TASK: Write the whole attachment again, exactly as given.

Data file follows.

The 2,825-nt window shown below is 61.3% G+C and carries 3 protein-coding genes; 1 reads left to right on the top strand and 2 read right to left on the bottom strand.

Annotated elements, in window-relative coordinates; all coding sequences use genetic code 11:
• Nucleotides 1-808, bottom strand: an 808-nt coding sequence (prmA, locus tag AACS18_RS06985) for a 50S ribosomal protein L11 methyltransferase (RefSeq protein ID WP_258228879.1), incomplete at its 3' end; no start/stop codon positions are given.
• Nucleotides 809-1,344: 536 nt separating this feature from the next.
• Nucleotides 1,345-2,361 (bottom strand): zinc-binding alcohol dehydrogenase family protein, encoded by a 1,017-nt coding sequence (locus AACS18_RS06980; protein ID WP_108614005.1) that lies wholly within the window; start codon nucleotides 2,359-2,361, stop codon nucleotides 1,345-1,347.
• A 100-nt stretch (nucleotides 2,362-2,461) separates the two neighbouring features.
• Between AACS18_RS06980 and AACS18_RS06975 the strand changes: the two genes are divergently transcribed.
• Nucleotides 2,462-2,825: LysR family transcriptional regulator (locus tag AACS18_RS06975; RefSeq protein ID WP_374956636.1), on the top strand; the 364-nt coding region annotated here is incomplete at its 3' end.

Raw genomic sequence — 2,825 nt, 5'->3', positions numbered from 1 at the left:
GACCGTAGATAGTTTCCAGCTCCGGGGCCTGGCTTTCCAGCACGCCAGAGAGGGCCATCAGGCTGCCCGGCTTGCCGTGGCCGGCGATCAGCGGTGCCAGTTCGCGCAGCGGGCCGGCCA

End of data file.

The 2,825-nt window shown below is 61.3% G+C and carries 3 protein-coding genes; 1 reads left to right on the top strand and 2 read right to left on the bottom strand.

Annotated elements, in window-relative coordinates; all coding sequences use genetic code 11:
• Nucleotides 1-808, bottom strand: an 808-nt coding sequence (prmA, locus tag AACS18_RS06985) for a 50S ribosomal protein L11 methyltransferase (RefSeq protein ID WP_258228879.1), incomplete at its 3' end; no start/stop codon positions are given.
• Nucleotides 809-1,344: 536 nt separating this feature from the next.
• Nucleotides 1,345-2,361 (bottom strand): zinc-binding alcohol dehydrogenase family protein, encoded by a 1,017-nt coding sequence (locus AACS18_RS06980; protein ID WP_108614005.1) that lies wholly within the window; start codon nucleotides 2,359-2,361, stop codon nucleotides 1,345-1,347.
• A 100-nt stretch (nucleotides 2,362-2,461) separates the two neighbouring features.
• Between AACS18_RS06980 and AACS18_RS06975 the strand changes: the two genes are divergently transcribed.
• Nucleotides 2,462-2,825: LysR family transcriptional regulator (locus tag AACS18_RS06975; RefSeq protein ID WP_374956636.1), on the top strand; the 364-nt coding region annotated here is incomplete at its 3' end.

Raw genomic sequence — 2,825 nt, 5'->3', positions numbered from 1 at the left:
GACCGTAGATAGTTTCCAGCTCCGGGGCCTGGCTTTCCAGCACGCCAGAGAGGGCCATCAGGCTGCCCGGCTTGCCGTGGCCGGCGATCAGCGGTGCCAGTTCGCGCAGCGGGCCGGCCA